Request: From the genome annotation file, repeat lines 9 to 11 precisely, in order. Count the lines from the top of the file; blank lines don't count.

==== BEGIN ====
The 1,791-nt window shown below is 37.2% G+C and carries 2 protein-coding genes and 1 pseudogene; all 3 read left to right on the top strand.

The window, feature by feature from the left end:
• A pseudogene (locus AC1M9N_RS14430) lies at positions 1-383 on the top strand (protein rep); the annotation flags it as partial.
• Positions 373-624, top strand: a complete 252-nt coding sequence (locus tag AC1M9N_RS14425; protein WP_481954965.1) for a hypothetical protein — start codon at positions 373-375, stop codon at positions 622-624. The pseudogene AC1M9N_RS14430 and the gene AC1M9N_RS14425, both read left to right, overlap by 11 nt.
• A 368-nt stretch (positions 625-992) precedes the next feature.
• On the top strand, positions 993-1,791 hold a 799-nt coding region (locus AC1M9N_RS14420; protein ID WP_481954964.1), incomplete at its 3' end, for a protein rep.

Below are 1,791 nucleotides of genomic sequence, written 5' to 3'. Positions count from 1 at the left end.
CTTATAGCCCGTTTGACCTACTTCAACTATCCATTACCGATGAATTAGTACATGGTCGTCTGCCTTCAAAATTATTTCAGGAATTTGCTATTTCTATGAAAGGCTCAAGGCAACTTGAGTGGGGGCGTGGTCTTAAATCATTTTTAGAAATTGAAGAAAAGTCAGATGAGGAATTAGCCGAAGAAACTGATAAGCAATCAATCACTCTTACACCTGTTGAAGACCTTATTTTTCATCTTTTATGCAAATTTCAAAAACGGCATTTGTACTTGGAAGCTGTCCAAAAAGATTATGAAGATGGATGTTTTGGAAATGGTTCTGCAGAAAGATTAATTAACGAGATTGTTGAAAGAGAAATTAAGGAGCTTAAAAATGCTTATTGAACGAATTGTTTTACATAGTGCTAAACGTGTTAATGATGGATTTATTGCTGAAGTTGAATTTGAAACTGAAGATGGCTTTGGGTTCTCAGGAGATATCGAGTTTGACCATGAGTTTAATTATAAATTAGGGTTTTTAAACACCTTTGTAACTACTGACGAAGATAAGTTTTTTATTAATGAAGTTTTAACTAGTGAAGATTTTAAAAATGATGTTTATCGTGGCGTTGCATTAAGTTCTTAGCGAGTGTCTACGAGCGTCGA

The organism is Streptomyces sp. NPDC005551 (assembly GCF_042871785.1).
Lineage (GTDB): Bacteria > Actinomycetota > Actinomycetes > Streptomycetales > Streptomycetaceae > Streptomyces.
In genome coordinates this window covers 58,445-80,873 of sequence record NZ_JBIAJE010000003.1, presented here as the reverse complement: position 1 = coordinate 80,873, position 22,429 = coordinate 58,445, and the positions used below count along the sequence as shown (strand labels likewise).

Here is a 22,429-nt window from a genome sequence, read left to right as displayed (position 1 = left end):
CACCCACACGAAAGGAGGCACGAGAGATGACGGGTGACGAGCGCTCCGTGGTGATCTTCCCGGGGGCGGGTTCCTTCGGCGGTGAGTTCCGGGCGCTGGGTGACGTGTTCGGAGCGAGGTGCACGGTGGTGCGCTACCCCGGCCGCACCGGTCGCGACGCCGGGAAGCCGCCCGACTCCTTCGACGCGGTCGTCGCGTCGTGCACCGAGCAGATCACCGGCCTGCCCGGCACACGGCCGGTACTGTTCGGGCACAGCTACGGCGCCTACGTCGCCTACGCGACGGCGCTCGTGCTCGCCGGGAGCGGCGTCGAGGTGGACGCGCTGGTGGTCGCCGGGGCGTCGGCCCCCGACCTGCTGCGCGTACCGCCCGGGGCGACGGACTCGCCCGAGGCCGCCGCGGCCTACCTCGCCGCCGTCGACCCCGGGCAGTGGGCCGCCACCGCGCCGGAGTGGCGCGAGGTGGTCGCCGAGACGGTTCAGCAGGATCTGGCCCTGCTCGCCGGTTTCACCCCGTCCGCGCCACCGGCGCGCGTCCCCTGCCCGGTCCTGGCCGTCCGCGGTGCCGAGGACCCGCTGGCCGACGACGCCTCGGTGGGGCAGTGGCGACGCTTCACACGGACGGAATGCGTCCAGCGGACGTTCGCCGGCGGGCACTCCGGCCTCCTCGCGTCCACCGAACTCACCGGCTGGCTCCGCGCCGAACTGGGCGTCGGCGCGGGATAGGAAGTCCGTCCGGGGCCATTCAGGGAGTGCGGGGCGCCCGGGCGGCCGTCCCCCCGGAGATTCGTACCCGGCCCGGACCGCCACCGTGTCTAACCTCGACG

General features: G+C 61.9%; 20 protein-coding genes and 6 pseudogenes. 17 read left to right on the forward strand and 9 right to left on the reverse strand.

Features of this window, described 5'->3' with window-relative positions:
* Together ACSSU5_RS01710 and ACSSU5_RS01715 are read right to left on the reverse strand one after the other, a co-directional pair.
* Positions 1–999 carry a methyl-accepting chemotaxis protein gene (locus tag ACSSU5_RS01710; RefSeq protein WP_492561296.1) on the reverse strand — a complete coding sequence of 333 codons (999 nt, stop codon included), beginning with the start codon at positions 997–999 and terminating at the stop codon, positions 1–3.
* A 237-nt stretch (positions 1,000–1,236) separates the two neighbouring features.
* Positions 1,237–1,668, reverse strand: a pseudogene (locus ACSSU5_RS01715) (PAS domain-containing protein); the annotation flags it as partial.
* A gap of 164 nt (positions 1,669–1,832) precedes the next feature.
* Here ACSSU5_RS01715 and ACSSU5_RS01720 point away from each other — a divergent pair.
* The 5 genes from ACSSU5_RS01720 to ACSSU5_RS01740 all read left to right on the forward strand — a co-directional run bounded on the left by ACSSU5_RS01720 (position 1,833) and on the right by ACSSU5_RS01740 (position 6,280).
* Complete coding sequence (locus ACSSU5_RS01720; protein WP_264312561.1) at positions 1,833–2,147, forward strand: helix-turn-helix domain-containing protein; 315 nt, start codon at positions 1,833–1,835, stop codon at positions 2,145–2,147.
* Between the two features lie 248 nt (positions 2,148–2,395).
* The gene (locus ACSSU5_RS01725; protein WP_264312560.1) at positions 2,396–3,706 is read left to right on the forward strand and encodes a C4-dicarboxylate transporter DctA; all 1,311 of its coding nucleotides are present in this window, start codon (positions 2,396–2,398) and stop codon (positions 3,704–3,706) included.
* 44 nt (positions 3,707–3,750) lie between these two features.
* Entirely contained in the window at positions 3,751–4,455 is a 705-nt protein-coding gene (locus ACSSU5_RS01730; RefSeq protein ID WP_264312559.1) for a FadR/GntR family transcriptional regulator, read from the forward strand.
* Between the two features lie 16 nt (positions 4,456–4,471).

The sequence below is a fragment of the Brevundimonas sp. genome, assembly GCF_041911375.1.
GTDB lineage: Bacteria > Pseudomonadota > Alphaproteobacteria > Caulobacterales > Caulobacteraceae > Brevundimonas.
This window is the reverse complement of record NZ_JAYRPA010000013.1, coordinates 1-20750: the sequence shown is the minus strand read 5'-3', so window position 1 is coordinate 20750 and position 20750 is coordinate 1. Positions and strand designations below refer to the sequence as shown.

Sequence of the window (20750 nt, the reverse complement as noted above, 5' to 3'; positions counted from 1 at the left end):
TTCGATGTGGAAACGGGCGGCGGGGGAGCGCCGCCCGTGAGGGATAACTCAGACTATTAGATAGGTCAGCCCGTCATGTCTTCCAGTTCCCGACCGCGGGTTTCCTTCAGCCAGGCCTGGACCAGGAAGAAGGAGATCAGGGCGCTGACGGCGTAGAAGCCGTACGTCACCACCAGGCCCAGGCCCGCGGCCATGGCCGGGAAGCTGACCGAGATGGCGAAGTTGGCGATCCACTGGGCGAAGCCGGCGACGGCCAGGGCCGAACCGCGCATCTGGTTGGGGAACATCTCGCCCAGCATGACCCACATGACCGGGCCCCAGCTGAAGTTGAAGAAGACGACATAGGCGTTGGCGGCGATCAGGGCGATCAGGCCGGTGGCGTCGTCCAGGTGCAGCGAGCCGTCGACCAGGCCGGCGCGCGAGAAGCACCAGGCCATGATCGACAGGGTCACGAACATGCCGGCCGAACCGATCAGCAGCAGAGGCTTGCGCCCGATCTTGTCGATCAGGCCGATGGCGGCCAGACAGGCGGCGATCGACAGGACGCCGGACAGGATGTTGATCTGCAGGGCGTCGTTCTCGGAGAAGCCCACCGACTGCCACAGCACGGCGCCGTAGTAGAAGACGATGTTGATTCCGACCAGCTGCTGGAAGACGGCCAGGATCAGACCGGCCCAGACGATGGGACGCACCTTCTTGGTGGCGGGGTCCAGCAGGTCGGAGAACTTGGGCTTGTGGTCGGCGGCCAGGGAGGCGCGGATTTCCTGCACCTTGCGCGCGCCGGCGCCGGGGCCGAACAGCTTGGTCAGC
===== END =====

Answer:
The organism is Streptomyces sp. NPDC005551 (assembly GCF_042871785.1).
Lineage (GTDB): Bacteria > Actinomycetota > Actinomycetes > Streptomycetales > Streptomycetaceae > Streptomyces.
In genome coordinates this window covers 58,445-80,873 of sequence record NZ_JBIAJE010000003.1, presented here as the reverse complement: position 1 = coordinate 80,873, position 22,429 = coordinate 58,445, and the positions used below count along the sequence as shown (strand labels likewise).